The General Data Protection Regulation (GDPR), applicable since May 2018, gives the European Data Protection Authorities, now called the Supervisory Authorities, the power to serve administrative fines of up to €20 million or 4% of the global annual turnover of the precedent financial year, whichever is higher.
Although the Authorities may still take other actions such as issueing warning or order, the GDPR has drastically increased the maximum amount of the administrative fines (from less than one million to more than 20 million euros).
However, depending on the seriousness of the breach, two different ceiling apply:
The most serious GDPR infrigments are subject to a fine of up to 20 million euros or 4% of the global annual turnover (1); and
The other less serious GDPR infrigment are subject to a lower fine of up to 10 million euros or 2% of the global annual turnover (2).
A breakdown of the GDPR breaches per category of fines is provided below.
1. GDPR breaches subject to an administrative fine of up to €20 million or 4% of the global annual turnover
The potential sanction applies to data controller or processor in breach of the following:
- the data protection principles (purpose limitation, fair collection etc. see here for more details)
- the lawfulness of processing (data processing must be based on consent, performance of a contract, legal obligation, legitimate interest etc.)
- the conditions for obtaining a valid data subject’s consent where data processing is based on consent (see here for more details on how to obtain a valid consent)
- additional conditions for processing special categories of data or criminal data (e.g; explicit consent etc. ) (see article 9 of the GDPR)
Data subject’s rights are as follows:- right of access; - right to object; - right to restriction; - right to erasure; - right to restriction; - right to rectification; - right to data portability (see here for more details) Controllers must be able to handle individuals' right requests without delay and, in any event, within one month of the request. For more details about individuals' rights see here.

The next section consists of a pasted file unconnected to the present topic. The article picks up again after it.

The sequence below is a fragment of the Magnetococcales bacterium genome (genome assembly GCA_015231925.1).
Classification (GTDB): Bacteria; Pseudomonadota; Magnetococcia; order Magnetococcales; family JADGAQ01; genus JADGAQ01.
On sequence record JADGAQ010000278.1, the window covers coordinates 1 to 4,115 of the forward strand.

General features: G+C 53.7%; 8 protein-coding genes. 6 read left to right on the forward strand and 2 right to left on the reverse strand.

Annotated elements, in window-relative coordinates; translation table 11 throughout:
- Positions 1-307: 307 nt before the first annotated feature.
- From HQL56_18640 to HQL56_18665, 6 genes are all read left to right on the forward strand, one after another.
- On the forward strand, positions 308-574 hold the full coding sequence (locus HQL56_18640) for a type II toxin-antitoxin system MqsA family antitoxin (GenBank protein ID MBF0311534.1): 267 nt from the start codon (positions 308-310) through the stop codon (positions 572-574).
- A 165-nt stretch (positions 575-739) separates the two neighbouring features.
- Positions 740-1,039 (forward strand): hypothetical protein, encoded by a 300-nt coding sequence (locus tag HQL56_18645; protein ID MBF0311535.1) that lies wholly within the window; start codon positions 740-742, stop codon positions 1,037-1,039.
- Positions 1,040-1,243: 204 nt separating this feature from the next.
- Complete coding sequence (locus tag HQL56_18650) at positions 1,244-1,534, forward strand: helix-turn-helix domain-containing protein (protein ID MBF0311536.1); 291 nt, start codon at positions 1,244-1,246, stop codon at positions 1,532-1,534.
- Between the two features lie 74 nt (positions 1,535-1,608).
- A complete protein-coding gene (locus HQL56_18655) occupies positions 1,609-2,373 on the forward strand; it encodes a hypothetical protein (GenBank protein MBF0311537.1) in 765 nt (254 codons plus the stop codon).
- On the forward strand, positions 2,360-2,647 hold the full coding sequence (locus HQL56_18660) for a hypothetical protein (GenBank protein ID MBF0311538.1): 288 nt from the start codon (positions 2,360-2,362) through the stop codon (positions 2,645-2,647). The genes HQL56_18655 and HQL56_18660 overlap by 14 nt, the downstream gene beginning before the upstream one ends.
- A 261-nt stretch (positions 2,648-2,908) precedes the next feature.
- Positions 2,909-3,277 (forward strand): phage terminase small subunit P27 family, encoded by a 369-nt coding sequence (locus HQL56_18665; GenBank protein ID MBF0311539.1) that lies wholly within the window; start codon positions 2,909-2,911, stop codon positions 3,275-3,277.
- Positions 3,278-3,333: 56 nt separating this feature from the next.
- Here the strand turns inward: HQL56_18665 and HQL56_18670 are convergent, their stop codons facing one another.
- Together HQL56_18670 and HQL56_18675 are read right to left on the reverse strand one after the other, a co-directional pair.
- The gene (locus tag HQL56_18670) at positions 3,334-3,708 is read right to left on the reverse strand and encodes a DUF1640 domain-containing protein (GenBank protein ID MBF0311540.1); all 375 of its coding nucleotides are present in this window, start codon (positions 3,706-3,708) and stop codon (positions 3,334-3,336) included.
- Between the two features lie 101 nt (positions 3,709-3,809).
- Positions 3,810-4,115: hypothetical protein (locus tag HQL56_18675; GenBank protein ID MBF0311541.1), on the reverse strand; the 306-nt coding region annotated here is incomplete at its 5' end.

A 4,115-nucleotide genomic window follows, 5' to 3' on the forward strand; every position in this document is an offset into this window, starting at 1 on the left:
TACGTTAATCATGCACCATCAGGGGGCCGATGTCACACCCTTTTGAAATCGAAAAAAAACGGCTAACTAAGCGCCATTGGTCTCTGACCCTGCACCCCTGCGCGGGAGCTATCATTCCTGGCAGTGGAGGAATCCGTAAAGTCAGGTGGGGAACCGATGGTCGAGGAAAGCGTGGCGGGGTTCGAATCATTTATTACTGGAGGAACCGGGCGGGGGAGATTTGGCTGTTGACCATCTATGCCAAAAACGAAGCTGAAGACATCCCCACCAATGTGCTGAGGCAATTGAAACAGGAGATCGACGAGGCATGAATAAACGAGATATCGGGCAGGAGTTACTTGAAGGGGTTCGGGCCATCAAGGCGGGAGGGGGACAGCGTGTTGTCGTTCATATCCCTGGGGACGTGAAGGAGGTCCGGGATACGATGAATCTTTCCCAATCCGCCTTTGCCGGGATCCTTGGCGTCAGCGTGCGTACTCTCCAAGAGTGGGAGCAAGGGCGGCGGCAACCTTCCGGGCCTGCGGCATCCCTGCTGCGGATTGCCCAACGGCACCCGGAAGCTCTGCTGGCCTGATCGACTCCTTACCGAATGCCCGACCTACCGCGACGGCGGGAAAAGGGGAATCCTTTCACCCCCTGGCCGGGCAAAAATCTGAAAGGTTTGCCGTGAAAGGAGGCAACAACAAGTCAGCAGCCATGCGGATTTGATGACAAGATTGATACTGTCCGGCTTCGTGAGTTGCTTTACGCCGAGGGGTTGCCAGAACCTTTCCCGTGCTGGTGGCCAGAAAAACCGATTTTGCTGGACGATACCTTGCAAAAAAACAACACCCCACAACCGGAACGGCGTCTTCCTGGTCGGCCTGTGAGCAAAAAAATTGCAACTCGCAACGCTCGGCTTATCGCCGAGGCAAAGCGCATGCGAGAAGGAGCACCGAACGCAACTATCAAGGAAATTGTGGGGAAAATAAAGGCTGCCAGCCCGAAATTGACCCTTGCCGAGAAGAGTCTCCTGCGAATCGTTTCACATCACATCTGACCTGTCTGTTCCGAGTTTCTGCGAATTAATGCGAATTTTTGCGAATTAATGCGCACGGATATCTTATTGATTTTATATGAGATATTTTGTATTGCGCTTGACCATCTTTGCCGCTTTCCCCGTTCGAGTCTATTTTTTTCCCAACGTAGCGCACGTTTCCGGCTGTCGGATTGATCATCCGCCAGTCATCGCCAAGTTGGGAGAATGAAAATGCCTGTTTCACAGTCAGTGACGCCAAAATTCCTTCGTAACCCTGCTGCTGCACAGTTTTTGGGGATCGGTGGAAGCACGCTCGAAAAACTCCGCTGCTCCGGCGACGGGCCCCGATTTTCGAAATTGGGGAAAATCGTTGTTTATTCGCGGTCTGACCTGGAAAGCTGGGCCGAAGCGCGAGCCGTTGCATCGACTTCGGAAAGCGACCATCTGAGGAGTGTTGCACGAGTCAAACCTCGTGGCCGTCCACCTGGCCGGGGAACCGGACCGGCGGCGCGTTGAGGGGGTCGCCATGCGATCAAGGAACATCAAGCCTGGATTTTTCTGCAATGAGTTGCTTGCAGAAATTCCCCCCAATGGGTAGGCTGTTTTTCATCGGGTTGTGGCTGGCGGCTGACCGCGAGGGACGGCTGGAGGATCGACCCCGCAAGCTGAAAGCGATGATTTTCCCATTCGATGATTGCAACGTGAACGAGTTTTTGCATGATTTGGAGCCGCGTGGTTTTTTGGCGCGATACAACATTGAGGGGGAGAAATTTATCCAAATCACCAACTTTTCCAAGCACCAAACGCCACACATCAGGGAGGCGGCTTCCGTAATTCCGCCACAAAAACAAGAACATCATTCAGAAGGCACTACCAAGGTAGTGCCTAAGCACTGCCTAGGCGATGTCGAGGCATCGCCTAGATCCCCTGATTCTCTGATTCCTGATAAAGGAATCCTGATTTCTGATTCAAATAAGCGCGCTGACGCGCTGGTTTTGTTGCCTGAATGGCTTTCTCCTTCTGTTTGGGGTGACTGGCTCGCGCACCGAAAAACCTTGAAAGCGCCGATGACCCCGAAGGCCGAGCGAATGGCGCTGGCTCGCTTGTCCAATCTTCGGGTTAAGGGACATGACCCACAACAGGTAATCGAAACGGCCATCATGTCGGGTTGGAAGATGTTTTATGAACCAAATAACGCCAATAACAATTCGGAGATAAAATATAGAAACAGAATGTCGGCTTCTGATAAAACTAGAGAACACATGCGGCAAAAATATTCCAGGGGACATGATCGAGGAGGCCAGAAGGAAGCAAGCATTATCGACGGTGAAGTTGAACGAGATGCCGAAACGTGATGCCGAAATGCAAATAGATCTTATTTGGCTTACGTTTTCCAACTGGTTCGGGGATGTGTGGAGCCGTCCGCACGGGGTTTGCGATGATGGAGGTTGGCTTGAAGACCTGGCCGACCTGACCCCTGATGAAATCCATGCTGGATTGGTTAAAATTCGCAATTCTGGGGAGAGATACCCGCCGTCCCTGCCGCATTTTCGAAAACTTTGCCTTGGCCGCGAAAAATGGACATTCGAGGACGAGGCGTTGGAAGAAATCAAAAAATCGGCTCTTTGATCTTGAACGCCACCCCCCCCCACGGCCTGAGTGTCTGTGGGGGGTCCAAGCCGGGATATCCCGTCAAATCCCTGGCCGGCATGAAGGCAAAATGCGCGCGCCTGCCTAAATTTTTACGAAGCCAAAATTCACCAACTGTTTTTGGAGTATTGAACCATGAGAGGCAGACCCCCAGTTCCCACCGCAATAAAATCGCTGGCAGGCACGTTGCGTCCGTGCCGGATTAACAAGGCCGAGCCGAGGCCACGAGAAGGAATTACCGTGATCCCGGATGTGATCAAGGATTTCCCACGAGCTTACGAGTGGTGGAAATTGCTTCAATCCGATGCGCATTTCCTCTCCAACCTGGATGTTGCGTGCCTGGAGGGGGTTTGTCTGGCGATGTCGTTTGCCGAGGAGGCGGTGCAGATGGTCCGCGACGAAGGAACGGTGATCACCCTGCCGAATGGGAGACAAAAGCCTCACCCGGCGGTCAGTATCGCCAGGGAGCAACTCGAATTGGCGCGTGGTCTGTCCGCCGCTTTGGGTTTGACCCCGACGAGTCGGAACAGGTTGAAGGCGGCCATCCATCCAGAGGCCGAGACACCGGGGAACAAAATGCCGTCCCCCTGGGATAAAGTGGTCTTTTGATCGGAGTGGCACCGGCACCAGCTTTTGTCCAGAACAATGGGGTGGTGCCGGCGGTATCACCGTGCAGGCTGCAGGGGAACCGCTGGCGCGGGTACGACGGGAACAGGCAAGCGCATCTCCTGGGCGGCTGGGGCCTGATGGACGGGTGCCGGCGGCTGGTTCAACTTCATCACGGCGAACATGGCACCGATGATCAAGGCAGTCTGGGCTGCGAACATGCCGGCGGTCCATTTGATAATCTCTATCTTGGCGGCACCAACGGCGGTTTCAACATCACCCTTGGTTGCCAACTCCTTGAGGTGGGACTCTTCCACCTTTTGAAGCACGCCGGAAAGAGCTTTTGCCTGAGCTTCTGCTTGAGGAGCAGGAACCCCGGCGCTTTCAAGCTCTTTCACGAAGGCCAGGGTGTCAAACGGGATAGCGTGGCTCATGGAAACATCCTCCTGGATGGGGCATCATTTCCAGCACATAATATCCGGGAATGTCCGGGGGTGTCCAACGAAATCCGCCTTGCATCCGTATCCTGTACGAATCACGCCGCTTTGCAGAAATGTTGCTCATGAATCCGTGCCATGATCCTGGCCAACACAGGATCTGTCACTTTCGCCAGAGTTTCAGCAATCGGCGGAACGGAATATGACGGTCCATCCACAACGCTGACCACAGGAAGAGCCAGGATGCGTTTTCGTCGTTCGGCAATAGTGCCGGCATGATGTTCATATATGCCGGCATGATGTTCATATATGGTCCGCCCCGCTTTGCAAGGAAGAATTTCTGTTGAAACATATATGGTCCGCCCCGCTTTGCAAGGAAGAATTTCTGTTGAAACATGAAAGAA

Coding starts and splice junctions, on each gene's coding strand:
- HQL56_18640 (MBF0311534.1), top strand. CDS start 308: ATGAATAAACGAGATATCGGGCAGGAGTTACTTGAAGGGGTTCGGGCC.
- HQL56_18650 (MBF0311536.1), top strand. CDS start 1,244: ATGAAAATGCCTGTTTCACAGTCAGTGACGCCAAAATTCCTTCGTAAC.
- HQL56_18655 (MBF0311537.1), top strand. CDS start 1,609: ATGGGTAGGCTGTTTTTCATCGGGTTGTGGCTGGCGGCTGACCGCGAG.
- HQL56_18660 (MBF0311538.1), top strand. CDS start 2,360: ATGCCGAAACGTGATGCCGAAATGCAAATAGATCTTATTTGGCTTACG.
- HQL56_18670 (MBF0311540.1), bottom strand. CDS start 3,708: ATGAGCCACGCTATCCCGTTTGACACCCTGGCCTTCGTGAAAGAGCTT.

Where personal data is transferred outside the EU to a country or an international organisation not providing an adequate level of protection, Controllers and, in some cases, processors, must implement additional guarantees to ensure the level of protection of the personal data is adequate.
Several transfer mechanisms are available to controllers or processors such as BCR, EU model clauses, Privacy Shield. They may also rely on derogation such as individual's explicit consent, under specific circumstances.
The Chapter IX of the GDPR refers to specific law each Member States can enact on the following matters:
- Use of personal data in the context of employment
- Freedom of information and speech,
- Access to public/official documents,
- Use of national identification number,
- Derogations for archiving, historical and scientific purposes or
- Use by religious association and church is regulated by specific member states laws.
Processing personal data in breach of these local law is still a breach of the GDPR.
Supervisory Authorities have the right to serve fines and to issue orders and warnings. If controllers or processors does not comply with the order or warning served on them, it is another ground for the Authority to serve a fine.